Several years ago, our daugther-in-law's father, also a dear friend, who loved gardening (and knew we loved gardening), offered us some beans he called “Chaco Canyon”. It is an heirloom that dates back to the Anasazi natives of the Southwest. Without knowing much about them, we trusted our friend and planted them. They thrived - and that summer we had some of the best fresh beans we had ever grown!
The new green pods are very creamy and buttery, a wonderful alternative to the green beans we normally grow. Sautéing them in butter with a little olive oil and garlic made them the centerpiece of any meal. Chaco Canyon beans are also a great shell or soup bean - just leave them on the vine and let them mature in the pod. We didn’t have the chance to do that because we ate all the green ones!
The following year, Dr. Cook developed a terminal cancer and died. Our entire family was stunned and heartbroken to lose such a kind, loving soul.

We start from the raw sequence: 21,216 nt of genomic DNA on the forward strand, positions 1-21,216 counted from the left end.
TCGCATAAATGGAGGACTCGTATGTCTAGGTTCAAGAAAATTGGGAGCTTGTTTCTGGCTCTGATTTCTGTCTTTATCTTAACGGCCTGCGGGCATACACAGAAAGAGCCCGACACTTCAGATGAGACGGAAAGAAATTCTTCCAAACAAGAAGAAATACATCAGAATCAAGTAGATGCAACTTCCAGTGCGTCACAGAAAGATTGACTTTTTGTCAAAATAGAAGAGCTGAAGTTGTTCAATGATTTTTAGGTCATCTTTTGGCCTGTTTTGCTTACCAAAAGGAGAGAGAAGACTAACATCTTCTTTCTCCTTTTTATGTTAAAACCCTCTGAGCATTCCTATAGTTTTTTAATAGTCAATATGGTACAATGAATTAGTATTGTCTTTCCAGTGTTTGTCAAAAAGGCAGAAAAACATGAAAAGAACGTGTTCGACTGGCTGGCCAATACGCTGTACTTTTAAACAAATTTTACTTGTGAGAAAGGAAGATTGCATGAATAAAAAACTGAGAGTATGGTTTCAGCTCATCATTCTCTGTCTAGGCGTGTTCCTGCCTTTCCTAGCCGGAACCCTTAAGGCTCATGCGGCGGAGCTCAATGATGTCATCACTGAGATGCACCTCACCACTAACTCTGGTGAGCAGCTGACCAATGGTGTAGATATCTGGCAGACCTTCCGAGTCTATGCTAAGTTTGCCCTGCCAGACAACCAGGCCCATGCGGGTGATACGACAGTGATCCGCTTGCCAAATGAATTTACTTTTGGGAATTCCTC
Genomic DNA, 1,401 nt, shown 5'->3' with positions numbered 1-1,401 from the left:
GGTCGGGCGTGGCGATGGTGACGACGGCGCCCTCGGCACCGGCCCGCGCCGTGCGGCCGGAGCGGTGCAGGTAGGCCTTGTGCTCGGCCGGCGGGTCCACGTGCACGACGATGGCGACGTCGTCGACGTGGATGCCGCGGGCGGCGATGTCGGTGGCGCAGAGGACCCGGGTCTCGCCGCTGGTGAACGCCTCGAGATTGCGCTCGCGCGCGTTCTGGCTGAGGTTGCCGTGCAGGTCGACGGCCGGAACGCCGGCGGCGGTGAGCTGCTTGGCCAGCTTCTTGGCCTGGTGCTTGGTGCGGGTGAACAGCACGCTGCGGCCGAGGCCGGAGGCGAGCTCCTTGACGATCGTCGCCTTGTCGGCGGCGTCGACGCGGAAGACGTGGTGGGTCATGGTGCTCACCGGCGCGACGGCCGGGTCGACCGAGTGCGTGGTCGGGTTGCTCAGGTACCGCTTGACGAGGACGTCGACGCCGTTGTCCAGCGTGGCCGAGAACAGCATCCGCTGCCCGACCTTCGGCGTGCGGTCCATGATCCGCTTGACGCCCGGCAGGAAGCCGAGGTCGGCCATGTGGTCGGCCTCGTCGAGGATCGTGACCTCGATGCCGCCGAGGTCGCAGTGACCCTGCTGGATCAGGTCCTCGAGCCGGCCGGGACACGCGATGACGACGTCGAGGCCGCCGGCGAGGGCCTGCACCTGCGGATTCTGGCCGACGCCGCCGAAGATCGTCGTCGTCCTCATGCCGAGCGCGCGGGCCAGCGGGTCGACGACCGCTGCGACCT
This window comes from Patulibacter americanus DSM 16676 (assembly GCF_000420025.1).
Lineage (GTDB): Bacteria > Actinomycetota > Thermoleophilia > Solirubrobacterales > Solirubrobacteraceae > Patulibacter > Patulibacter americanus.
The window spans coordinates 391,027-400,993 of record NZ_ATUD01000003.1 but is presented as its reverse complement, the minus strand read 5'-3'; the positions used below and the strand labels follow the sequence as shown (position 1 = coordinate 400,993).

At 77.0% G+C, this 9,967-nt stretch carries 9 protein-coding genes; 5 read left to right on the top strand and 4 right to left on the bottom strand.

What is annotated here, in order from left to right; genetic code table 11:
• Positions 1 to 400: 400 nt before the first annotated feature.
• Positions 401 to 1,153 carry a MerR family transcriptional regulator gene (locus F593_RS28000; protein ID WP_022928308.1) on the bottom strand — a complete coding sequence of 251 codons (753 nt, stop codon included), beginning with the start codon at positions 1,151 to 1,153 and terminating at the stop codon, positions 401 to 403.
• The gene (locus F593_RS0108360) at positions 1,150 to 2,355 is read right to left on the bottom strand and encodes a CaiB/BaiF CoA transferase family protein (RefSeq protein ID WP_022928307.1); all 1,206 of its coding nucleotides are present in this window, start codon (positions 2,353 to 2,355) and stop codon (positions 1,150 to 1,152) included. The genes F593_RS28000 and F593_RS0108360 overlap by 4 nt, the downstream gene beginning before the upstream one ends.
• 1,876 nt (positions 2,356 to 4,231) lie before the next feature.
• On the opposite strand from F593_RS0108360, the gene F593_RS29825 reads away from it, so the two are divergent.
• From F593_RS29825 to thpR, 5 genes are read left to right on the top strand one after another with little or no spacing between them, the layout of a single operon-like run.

In his honor, we wanted to plant the Chaco Canyon beans again. But unfortunately, all the heirloom seed companies we contacted were out. One of the largest, Baker Seed Company had not stocked them since 2007. We continued to search every year for three years, hoping they would magically appear, but to no avail.
This Spring, intent on finding them, we Googled the beans again and found a mention of them in a gardening blog A Kitchen Garden in Kihei Maui. So we contacted the author and explained that we were searching for Chaco Canyon beans - where could we buy some? She responded and said she had saved some from a previous year and offered to send them to us. We wanted to pay for the beans, the postage, etc., but she refused. And that is the heart of a true gardener - a desire to share knowledge, bounty, and the love of digging in the dirt.
The beans arrived this week (along with two other varieties she shared) and we immediately planted them. We can’t wait to see them sprout and to nurture them into bean pods. Although, this year, we will definitely save some seeds for next season. It will be a bittersweet harvest as we honor Rick who graciously shared his appreciation of life, living, and gardening.
What a journey - from Alaska to Hawaii to our home in Camas, Washington! Those magic beans will do more than bear fruit - they will span time and geography to connect souls who share the love of living things, nature, and the magic of growing food from seeds. We are grateful that so many people share these common goals and soulfully contribute to this special connection.